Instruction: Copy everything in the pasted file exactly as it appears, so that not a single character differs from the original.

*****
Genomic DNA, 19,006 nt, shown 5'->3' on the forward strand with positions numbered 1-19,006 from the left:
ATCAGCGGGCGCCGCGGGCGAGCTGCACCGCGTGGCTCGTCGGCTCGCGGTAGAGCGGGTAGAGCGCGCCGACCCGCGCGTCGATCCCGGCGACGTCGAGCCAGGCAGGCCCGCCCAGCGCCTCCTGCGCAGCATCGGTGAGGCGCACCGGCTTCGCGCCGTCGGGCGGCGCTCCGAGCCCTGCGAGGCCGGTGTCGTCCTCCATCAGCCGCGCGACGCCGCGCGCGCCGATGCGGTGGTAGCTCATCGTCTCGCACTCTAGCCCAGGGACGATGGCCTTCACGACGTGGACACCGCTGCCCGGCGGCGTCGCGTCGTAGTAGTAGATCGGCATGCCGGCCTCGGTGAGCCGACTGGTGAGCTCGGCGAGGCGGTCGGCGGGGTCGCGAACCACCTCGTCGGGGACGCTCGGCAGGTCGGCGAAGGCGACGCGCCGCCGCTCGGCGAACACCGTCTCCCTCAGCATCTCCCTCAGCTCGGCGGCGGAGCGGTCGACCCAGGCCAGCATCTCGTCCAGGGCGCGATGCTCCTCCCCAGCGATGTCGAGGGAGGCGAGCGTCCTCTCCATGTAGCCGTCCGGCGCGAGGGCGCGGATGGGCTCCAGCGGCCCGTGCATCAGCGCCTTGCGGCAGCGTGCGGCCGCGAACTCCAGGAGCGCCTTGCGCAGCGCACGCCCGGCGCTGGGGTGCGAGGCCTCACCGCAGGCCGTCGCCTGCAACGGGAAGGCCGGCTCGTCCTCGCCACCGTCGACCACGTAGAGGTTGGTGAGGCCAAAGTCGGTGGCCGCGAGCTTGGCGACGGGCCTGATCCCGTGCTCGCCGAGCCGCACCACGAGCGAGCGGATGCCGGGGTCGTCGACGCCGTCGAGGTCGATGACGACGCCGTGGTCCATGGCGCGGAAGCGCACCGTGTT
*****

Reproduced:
Genomic DNA, 19,006 nt, shown 5'->3' on the forward strand with positions numbered 1-19,006 from the left:
ATCAGCGGGCGCCGCGGGCGAGCTGCACCGCGTGGCTCGTCGGCTCGCGGTAGAGCGGGTAGAGCGCGCCGACCCGCGCGTCGATCCCGGCGACGTCGAGCCAGGCAGGCCCGCCCAGCGCCTCCTGCGCAGCATCGGTGAGGCGCACCGGCTTCGCGCCGTCGGGCGGCGCTCCGAGCCCTGCGAGGCCGGTGTCGTCCTCCATCAGCCGCGCGACGCCGCGCGCGCCGATGCGGTGGTAGCTCATCGTCTCGCACTCTAGCCCAGGGACGATGGCCTTCACGACGTGGACACCGCTGCCCGGCGGCGTCGCGTCGTAGTAGTAGATCGGCATGCCGGCCTCGGTGAGCCGACTGGTGAGCTCGGCGAGGCGGTCGGCGGGGTCGCGAACCACCTCGTCGGGGACGCTCGGCAGGTCGGCGAAGGCGACGCGCCGCCGCTCGGCGAACACCGTCTCCCTCAGCATCTCCCTCAGCTCGGCGGCGGAGCGGTCGACCCAGGCCAGCATCTCGTCCAGGGCGCGATGCTCCTCCCCAGCGATGTCGAGGGAGGCGAGCGTCCTCTCCATGTAGCCGTCCGGCGCGAGGGCGCGGATGGGCTCCAGCGGCCCGTGCATCAGCGCCTTGCGGCAGCGTGCGGCCGCGAACTCCAGGAGCGCCTTGCGCAGCGCACGCCCGGCGCTGGGGTGCGAGGCCTCACCGCAGGCCGTCGCCTGCAACGGGAAGGCCGGCTCGTCCTCGCCACCGTCGACCACGTAGAGGTTGGTGAGGCCAAAGTCGGTGGCCGCGAGCTTGGCGACGGGCCTGATCCCGTGCTCGCCGAGCCGCACCACGAGCGAGCGGATGCCGGGGTCGTCGACGCCGTCGAGGTCGATGACGACGCCGTGGTCCATGGCGCGGAAGCGCACCGTGTT